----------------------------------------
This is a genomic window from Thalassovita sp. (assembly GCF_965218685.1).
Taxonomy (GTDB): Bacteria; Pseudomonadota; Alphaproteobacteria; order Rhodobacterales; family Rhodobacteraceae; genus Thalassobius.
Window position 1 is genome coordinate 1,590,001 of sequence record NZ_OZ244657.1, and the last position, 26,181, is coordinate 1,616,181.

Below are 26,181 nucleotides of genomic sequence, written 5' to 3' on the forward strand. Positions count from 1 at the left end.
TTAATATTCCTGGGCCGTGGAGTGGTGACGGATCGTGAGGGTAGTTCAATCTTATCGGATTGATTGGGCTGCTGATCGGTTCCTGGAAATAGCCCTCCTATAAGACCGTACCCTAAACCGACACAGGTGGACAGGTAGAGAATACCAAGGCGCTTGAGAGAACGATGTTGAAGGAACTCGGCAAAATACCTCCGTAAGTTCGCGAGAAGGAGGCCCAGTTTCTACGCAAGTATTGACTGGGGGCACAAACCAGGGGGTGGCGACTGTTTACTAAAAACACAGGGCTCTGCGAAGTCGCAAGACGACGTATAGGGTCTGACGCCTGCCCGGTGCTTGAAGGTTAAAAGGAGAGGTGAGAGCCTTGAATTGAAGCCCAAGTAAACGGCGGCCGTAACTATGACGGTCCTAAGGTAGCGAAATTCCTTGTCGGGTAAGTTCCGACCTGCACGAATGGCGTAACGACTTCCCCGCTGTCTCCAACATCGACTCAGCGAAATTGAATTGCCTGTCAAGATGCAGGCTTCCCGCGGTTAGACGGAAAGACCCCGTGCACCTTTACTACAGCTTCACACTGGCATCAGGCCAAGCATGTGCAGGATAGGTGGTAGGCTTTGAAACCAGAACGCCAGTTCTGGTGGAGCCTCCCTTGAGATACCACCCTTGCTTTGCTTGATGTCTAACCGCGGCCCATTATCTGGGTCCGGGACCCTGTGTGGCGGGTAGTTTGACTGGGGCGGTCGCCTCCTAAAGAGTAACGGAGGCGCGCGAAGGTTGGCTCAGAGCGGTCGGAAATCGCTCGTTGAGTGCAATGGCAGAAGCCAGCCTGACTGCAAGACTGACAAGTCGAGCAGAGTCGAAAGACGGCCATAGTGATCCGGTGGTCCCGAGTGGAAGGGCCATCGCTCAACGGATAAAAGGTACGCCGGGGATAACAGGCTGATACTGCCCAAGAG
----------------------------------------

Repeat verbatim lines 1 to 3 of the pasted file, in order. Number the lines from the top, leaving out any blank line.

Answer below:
This is a genomic window from Thalassovita sp. (assembly GCF_965218685.1).
Taxonomy (GTDB): Bacteria; Pseudomonadota; Alphaproteobacteria; order Rhodobacterales; family Rhodobacteraceae; genus Thalassobius.
Window position 1 is genome coordinate 1,590,001 of sequence record NZ_OZ244657.1, and the last position, 26,181, is coordinate 1,616,181.